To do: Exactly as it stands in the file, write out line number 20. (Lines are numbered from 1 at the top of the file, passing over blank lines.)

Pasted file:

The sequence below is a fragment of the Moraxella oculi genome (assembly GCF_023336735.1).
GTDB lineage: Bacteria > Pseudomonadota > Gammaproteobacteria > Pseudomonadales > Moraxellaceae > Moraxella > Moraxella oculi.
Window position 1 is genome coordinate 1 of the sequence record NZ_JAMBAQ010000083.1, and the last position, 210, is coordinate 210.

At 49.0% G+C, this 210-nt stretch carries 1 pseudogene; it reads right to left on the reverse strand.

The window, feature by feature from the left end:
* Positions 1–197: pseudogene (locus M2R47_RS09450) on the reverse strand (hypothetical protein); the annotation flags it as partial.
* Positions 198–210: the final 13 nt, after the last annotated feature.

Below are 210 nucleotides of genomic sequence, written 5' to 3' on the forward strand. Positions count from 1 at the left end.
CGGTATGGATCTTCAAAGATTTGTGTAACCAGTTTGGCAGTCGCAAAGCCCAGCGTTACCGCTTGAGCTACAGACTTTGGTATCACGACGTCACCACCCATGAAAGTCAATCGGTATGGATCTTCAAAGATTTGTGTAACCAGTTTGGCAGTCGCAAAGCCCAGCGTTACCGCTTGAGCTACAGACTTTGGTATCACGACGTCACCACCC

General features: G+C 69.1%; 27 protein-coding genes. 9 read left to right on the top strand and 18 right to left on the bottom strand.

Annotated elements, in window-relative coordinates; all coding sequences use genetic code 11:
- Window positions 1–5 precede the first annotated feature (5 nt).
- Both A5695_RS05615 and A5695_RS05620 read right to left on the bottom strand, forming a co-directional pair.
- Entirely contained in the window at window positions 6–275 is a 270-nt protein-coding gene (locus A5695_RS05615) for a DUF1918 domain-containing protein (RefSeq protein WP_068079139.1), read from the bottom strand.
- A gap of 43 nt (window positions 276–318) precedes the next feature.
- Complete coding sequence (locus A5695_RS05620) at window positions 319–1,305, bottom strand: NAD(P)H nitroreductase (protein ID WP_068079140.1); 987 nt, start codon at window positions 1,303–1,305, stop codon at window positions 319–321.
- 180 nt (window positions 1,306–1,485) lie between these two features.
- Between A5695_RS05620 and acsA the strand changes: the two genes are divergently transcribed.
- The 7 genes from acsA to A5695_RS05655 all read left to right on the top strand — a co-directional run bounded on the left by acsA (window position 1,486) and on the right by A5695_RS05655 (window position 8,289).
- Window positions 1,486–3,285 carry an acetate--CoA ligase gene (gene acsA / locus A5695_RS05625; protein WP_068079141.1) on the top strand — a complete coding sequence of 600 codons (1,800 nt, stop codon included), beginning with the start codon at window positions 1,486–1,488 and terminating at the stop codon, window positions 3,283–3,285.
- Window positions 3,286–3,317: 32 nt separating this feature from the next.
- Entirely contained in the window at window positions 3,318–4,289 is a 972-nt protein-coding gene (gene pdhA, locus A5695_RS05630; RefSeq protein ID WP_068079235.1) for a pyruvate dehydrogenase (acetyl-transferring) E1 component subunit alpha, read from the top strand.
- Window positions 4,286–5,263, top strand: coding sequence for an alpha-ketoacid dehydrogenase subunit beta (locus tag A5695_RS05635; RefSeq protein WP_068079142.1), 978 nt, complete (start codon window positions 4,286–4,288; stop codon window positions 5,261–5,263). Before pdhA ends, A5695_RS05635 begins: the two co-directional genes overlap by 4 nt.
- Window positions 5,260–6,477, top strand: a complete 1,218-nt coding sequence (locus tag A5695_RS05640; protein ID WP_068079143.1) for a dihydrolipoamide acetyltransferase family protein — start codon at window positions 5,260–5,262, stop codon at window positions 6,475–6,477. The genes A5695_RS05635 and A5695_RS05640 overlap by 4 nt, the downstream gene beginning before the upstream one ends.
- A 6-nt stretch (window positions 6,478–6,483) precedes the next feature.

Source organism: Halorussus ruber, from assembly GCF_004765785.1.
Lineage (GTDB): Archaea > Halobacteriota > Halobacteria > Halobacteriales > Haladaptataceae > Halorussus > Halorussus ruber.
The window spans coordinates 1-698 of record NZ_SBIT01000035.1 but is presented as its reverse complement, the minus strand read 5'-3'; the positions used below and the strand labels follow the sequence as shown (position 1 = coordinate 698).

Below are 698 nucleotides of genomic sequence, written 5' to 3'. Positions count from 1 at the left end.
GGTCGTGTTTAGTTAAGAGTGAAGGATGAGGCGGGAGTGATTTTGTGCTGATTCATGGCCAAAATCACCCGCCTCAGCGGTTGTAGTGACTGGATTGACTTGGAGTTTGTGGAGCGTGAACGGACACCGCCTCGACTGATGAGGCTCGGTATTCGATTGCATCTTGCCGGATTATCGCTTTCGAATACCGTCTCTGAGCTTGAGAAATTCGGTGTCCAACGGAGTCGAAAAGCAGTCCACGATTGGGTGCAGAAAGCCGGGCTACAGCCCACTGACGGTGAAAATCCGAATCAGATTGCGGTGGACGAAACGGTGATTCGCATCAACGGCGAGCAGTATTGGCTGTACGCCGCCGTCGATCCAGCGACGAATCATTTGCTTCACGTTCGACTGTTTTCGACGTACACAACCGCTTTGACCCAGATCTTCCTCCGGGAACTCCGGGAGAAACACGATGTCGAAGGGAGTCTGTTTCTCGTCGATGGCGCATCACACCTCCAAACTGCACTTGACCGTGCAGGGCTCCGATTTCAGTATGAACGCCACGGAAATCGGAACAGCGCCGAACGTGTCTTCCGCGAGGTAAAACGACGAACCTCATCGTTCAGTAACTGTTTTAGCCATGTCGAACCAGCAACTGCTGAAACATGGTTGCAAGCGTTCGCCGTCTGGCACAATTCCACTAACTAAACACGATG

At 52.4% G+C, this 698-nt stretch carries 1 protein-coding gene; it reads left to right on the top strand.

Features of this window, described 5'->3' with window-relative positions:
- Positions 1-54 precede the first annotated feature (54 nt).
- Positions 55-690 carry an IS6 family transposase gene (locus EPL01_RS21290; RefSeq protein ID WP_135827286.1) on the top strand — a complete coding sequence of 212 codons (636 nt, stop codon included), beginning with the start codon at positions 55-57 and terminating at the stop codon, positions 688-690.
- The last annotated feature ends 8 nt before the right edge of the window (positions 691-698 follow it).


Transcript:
- Window positions 1,486–3,285 carry an acetate--CoA ligase gene (gene acsA / locus A5695_RS05625; protein WP_068079141.1) on the top strand — a complete coding sequence of 600 codons (1,800 nt, stop codon included), beginning with the start codon at window positions 1,486–1,488 and terminating at the stop codon, window positions 3,283–3,285.